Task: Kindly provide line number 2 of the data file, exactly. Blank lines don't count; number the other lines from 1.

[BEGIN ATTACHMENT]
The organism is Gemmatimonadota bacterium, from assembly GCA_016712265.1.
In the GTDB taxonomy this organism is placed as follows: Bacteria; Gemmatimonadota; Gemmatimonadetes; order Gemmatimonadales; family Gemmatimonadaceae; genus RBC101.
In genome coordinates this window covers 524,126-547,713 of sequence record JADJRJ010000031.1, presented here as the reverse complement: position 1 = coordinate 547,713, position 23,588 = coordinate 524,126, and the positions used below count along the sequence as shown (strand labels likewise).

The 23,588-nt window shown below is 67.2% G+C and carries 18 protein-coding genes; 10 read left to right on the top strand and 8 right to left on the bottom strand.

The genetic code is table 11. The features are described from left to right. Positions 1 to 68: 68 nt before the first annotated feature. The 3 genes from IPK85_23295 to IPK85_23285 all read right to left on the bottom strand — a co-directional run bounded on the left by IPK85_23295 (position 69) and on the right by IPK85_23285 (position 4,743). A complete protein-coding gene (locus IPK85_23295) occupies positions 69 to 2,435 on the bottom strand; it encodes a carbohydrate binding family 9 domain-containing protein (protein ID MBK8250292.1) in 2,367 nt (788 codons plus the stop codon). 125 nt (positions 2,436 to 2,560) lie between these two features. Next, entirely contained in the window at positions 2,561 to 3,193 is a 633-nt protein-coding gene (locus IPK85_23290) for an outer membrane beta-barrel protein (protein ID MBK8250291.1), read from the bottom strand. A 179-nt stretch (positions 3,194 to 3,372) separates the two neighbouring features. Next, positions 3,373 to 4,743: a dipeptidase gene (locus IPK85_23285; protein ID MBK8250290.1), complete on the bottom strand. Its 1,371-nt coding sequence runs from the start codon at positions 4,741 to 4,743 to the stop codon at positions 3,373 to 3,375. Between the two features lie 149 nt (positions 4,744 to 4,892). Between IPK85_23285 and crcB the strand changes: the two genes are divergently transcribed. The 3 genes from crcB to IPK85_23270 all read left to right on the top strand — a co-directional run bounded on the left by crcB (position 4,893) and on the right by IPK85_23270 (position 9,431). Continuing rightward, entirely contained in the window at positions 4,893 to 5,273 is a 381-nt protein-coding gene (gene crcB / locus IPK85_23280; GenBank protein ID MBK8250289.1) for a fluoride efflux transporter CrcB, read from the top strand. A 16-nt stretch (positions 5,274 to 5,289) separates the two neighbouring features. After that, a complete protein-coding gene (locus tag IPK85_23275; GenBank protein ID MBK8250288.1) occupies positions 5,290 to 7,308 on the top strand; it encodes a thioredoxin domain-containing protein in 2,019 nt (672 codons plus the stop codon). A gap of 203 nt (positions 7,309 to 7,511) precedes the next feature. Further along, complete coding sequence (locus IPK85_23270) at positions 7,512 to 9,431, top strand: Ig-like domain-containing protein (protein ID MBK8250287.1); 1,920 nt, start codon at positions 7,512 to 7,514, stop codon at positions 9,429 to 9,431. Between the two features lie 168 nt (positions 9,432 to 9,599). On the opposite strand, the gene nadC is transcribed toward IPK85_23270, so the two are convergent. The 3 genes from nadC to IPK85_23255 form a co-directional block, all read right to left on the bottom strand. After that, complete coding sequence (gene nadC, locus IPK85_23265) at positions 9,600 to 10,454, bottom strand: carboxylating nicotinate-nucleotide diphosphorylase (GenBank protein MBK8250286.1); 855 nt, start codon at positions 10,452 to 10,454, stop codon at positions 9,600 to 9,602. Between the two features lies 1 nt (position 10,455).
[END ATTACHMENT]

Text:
In the GTDB taxonomy this organism is placed as follows: Bacteria; Gemmatimonadota; Gemmatimonadetes; order Gemmatimonadales; family Gemmatimonadaceae; genus RBC101.